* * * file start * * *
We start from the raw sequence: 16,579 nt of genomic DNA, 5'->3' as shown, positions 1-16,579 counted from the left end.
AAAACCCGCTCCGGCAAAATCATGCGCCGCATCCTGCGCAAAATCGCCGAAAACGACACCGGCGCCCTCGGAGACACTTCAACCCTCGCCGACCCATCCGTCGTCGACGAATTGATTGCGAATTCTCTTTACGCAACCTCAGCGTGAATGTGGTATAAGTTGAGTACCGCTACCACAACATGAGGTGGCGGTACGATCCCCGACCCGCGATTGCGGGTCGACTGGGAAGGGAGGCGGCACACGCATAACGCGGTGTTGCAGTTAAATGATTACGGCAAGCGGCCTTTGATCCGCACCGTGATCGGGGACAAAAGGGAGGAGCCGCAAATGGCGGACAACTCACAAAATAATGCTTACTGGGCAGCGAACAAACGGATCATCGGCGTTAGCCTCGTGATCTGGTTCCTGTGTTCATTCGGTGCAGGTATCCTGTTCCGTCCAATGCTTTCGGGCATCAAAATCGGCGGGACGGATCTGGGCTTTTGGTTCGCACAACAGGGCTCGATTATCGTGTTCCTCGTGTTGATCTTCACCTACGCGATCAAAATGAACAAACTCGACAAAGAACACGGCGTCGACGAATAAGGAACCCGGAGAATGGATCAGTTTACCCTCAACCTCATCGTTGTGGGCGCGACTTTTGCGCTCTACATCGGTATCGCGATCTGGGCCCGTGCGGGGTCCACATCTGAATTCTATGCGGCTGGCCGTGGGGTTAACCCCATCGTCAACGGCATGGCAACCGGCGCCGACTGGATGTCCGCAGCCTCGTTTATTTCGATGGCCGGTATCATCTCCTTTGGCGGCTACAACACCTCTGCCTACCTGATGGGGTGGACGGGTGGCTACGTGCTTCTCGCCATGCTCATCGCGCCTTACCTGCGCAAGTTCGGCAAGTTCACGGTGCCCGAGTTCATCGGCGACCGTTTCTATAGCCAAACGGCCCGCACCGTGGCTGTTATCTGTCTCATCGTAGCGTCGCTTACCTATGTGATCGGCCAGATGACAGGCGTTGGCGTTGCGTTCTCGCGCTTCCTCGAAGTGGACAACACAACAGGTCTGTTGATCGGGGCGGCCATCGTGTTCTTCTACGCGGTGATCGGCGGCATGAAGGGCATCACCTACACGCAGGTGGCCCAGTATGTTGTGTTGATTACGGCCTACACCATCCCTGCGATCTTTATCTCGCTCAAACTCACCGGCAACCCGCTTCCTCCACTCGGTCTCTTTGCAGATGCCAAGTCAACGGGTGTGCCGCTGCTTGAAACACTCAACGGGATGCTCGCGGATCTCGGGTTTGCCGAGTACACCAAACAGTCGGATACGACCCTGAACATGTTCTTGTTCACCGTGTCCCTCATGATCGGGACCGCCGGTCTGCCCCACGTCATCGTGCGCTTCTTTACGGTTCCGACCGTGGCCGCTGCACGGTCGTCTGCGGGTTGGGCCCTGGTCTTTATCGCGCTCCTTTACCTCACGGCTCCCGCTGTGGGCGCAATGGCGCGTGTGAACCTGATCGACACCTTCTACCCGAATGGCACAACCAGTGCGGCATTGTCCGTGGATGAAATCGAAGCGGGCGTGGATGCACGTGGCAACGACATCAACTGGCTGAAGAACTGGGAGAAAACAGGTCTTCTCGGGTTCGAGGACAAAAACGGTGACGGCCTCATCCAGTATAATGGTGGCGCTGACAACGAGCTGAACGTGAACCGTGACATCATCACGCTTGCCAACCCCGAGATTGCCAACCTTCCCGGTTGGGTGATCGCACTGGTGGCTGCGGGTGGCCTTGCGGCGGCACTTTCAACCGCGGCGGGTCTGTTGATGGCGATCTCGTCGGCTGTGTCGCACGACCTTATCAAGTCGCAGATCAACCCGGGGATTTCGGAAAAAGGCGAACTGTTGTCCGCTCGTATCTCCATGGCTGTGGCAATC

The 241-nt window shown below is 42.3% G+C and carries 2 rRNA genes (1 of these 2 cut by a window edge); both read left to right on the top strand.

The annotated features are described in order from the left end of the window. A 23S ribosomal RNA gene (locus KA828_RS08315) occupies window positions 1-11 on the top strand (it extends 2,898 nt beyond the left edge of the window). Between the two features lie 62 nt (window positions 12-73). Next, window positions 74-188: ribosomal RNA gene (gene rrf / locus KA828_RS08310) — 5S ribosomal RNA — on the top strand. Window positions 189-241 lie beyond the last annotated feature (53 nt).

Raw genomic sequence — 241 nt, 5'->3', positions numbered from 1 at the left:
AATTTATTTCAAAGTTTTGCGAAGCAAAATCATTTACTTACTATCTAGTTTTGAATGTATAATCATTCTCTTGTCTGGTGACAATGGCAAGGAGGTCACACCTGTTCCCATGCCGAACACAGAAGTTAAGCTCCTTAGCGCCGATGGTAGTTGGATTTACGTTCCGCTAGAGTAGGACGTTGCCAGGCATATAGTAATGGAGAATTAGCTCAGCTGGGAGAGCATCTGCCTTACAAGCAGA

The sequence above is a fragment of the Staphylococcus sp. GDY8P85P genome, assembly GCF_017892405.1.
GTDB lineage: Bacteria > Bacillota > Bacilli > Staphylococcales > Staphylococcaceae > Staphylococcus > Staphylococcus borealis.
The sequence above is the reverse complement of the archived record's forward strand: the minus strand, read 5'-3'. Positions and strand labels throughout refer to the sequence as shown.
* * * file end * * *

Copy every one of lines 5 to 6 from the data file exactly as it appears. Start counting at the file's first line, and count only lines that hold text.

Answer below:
Raw genomic sequence — 241 nt, 5'->3', positions numbered from 1 at the left:
AATTTATTTCAAAGTTTTGCGAAGCAAAATCATTTACTTACTATCTAGTTTTGAATGTATAATCATTCTCTTGTCTGGTGACAATGGCAAGGAGGTCACACCTGTTCCCATGCCGAACACAGAAGTTAAGCTCCTTAGCGCCGATGGTAGTTGGATTTACGTTCCGCTAGAGTAGGACGTTGCCAGGCATATAGTAATGGAGAATTAGCTCAGCTGGGAGAGCATCTGCCTTACAAGCAGA